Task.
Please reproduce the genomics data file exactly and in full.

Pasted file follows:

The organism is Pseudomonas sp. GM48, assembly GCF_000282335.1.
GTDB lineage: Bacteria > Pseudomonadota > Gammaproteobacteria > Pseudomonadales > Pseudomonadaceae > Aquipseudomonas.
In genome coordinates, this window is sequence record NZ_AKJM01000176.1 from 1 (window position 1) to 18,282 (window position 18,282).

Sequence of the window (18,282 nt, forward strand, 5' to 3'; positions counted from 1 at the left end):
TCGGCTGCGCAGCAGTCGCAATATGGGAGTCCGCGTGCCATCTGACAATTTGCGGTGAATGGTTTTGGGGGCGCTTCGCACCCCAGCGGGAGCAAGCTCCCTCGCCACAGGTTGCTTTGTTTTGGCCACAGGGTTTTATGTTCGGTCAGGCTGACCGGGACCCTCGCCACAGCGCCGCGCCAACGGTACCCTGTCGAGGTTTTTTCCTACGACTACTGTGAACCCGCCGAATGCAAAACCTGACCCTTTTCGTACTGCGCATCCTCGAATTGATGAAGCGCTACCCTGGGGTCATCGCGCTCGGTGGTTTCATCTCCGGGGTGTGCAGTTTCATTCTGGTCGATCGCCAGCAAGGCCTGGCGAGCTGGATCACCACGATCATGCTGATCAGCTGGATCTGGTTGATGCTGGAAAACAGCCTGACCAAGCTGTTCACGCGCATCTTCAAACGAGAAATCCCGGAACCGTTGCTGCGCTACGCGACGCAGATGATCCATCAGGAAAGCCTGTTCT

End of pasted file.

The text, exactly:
The organism is Pseudomonas sp. GM48, assembly GCF_000282335.1.
GTDB lineage: Bacteria > Pseudomonadota > Gammaproteobacteria > Pseudomonadales > Pseudomonadaceae > Aquipseudomonas.
In genome coordinates, this window is sequence record NZ_AKJM01000176.1 from 1 (window position 1) to 18,282 (window position 18,282).

Sequence of the window (18,282 nt, forward strand, 5' to 3'; positions counted from 1 at the left end):
TCGGCTGCGCAGCAGTCGCAATATGGGAGTCCGCGTGCCATCTGACAATTTGCGGTGAATGGTTTTGGGGGCGCTTCGCACCCCAGCGGGAGCAAGCTCCCTCGCCACAGGTTGCTTTGTTTTGGCCACAGGGTTTTATGTTCGGTCAGGCTGACCGGGACCCTCGCCACAGCGCCGCGCCAACGGTACCCTGTCGAGGTTTTTTCCTACGACTACTGTGAACCCGCCGAATGCAAAACCTGACCCTTTTCGTACTGCGCATCCTCGAATTGATGAAGCGCTACCCTGGGGTCATCGCGCTCGGTGGTTTCATCTCCGGGGTGTGCAGTTTCATTCTGGTCGATCGCCAGCAAGGCCTGGCGAGCTGGATCACCACGATCATGCTGATCAGCTGGATCTGGTTGATGCTGGAAAACAGCCTGACCAAGCTGTTCACGCGCATCTTCAAACGAGAAATCCCGGAACCGTTGCTGCGCTACGCGACGCAGATGATCCATCAGGAAAGCCTGTTCT